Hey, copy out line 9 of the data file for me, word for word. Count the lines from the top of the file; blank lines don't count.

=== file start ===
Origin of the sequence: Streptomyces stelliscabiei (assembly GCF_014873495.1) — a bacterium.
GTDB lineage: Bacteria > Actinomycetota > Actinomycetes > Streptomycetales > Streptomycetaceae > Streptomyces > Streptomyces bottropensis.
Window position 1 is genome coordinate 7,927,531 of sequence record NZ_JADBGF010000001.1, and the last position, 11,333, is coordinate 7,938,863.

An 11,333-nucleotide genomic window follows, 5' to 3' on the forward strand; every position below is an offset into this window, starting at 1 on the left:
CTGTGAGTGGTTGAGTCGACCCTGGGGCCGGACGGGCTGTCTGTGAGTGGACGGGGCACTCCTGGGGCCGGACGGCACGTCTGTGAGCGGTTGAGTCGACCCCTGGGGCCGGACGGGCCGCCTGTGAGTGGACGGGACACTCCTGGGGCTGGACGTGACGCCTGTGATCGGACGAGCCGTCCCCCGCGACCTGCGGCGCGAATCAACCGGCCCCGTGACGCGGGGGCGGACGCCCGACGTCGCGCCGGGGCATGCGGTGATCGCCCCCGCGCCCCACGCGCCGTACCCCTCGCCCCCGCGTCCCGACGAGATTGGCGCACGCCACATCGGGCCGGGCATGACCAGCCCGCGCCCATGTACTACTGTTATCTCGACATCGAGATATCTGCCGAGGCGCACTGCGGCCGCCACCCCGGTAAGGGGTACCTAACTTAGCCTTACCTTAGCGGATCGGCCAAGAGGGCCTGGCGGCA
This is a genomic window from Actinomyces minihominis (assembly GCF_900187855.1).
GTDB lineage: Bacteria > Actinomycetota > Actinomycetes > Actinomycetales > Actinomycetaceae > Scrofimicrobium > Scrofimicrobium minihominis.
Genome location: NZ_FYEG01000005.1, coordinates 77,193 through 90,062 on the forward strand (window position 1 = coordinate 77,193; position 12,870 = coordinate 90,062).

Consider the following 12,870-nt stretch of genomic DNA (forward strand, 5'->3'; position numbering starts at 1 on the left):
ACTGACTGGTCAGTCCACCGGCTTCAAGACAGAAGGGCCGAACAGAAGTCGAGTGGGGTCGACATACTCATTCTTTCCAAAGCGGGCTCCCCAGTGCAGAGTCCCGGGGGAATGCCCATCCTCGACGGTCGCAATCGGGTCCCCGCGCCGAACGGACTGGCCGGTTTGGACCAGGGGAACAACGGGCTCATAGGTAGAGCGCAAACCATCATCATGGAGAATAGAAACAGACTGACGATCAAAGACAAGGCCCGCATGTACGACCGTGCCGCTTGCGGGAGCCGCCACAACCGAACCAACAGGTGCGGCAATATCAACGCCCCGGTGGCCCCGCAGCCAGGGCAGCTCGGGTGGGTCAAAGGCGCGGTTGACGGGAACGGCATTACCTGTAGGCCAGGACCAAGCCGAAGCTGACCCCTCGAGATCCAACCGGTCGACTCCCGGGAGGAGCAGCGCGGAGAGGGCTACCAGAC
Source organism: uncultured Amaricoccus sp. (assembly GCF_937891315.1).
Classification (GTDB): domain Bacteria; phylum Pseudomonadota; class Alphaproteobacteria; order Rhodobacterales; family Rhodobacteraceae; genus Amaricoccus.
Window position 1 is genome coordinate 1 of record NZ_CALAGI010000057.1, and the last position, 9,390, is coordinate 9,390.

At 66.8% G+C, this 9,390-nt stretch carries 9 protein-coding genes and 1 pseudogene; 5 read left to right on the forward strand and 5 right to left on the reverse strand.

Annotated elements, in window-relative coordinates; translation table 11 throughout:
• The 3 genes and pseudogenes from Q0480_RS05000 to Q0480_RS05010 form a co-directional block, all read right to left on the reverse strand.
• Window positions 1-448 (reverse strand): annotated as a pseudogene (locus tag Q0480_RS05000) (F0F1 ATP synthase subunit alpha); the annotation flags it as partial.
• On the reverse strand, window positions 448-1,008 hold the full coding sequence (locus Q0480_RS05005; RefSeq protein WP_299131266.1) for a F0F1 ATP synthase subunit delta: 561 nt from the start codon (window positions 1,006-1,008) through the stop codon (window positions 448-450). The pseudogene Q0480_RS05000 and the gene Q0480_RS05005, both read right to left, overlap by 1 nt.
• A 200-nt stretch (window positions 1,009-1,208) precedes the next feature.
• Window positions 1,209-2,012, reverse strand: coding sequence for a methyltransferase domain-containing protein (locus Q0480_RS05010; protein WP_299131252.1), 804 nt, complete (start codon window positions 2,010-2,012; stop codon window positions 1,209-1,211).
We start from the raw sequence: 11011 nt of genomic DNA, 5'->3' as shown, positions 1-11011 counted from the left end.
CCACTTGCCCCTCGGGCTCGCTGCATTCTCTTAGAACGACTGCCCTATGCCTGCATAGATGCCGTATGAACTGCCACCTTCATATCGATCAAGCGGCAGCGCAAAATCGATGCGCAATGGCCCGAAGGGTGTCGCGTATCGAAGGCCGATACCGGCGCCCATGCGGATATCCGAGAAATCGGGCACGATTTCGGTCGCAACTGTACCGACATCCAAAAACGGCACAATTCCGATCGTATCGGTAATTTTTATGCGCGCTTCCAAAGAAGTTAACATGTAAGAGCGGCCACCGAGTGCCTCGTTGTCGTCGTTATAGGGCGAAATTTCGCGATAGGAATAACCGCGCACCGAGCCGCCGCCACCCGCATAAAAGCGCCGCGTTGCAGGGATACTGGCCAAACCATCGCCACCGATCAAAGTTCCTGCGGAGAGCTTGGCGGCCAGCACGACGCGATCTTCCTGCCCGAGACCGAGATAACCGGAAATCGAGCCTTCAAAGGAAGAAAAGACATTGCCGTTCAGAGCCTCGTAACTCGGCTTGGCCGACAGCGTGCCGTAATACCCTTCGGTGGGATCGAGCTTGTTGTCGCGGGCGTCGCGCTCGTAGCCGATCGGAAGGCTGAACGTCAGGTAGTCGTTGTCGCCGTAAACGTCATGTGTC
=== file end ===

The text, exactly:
Consider the following 12,870-nt stretch of genomic DNA (forward strand, 5'->3'; position numbering starts at 1 on the left):